Reality TV: the pitfalls of pinning hopes on ’Idols dream’
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For many young up and coming artists reality TV competitions like Idols, The Voice and X-Factor hold the promise of fame and fortune, but all too often the dream turns sour.
South African musician Steven-Lee Lewis knows all too well the disappointment of pinning hopes of a prolific career on talent competitions. He was part of the group Four which won X Factor South Africa in 2014. It took almost three years for Four to release their debut EP. The hype after winning the competition quickly fizzled, and the group announced their split.
The industry would have notched the split down to the “X Factor” curse, a term coined in the UK, as few of the competition winners such as One Direction had huge musical success stories.
Lewis had also hedged his bets on a second music reality TV show Motorokr Star competition in 2010, and won the a worldwide talent competition hosted by Motorola. Part of his prize was an opportunity to fly to New York and record a song with two international stars Fergie and Wyclef Jean, both former members of pop music sensation, the Black Eyed Peas.
But Lewis was in for more disappointment as the song Holiday he collaborated on with the two artists, will only be released in August this year, a decade later, because of a copyright and contract wrangle.
Lewis said his hopes and dreams were once again dashed.
“It was very challenging and became more so when Motorola became insolvent. There were so many companies involved, and to get hold of everyone was a mess.
“All of it was very frustrating, but I never gave up on fighting to own the track, because it was a big part of my career,” he said.
He now hopes fans will enjoy the track which he said was inspired by “the feeling you get when you let your hair down on holiday, and we just wanted to spread a positive message of having fun.”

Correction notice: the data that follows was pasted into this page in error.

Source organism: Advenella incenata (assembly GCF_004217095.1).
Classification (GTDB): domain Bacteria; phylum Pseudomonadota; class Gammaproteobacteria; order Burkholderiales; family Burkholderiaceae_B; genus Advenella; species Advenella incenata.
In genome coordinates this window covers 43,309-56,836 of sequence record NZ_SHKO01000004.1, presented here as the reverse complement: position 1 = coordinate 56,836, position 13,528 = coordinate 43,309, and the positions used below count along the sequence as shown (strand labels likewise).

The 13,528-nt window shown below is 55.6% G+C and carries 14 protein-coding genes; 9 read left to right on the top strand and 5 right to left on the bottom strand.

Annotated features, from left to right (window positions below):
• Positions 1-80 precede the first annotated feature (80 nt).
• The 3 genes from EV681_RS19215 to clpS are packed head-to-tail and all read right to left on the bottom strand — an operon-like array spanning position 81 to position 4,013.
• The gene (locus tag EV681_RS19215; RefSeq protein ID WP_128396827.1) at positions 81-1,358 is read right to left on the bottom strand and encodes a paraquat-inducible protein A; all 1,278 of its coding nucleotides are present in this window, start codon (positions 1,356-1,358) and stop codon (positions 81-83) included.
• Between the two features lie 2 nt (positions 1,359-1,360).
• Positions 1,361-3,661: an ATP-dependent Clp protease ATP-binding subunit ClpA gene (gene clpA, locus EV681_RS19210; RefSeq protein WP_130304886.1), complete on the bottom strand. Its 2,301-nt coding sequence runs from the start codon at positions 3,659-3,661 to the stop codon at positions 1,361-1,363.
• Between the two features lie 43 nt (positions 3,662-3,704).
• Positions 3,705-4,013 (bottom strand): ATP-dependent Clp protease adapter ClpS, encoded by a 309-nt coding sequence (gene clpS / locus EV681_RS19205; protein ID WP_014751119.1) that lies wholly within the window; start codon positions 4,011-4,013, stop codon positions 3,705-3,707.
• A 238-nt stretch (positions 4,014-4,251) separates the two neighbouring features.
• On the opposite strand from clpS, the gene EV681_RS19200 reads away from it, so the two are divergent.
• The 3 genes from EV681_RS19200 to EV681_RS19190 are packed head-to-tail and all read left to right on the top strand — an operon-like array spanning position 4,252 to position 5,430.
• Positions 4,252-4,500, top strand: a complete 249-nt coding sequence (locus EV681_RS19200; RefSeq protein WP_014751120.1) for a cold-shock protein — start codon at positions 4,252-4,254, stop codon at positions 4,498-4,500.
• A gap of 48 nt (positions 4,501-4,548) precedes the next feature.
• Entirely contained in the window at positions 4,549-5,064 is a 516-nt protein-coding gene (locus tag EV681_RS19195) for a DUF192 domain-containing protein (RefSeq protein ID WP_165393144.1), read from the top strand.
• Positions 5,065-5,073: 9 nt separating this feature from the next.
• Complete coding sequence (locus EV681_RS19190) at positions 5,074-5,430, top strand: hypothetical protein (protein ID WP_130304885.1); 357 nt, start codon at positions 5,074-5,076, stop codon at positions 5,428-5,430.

Many of the acts from reality shows such as Idols and The Voice have had short-lived success. The acts have been dropped by their label after poor record sales, while dozens of the winners have failed to chart after their initial successful single from winning the show.
Idols SA season 5 co-winner Sasha-Lee Davids said she wished Idols SA had taught her more about owning the rights to her music.
“I wish I was more involved in my album or the distribution of it,” she said.
In 2009, the year that Davids won, South Africa went through a recession and she received no cash prize.
Idols SA season 13 winner Paxton Fielies felt that she was adequately prepared for the industry by Idols SA, even when she was just a contestant.
“They taught us how to manage our finances, work with managers, and how to navigate this space,” she said.
Fielies, who was 17 at the time of winning, said her challenge in the industry came as soon as the next Idols winner was announced.
“Breaking out as an independent artist and getting my audience to understand that I am more than just the competition, was very difficult,” she said.
Both Fielies and Davids agreed that you don’t have to win to make a success in music.
“The music industry changes all the time. Everybody has to work hard to stay relevant, whether you win a competition or not,” Davids said.
Fielies added: “Winning the competition gives you a boost, but you can still be successful without it.”
Both Idols winners believe that the music industry could do more to shape and develop local talent.
“We are all still learning and growing as artists in a saturated industry, and need assistance in staying relevant,” Fielies said.
Davids added: “There should be more workshops educating new artists about their rights, owning their music, and making sure they know what it is they are signing up for.”
Sony Music Publishing artists and repertoire manager, Munya Chanetsa, said one of the main challenges that creatives face in the industry was a lack of knowledge.
“This is what differentiates successful artists from those that are struggling to make a break. There’s also a lack of business-minded management and artists aren’t choosing the best representation,” he said.
Chanetsa reflected on the industry and acknowledged that one of the flaws was that it has failed to provide artists with clear guidelines.
“They need to say ’these are the things you need to do to create your brand and maintain it’. That’s where the issues are.
“The information is out there, the industry just hasn’t done a good job of putting it together. People need to be educated,” he said.
Chanetsa said it was worth noting that record labels don’t do artist development like they used to.
“There was a more intense investment in the past. Now, artists need to invest in developing and building themselves as a personal brand.
“Even if your record deal ends, you will do great in the industry with an established brand,” he said.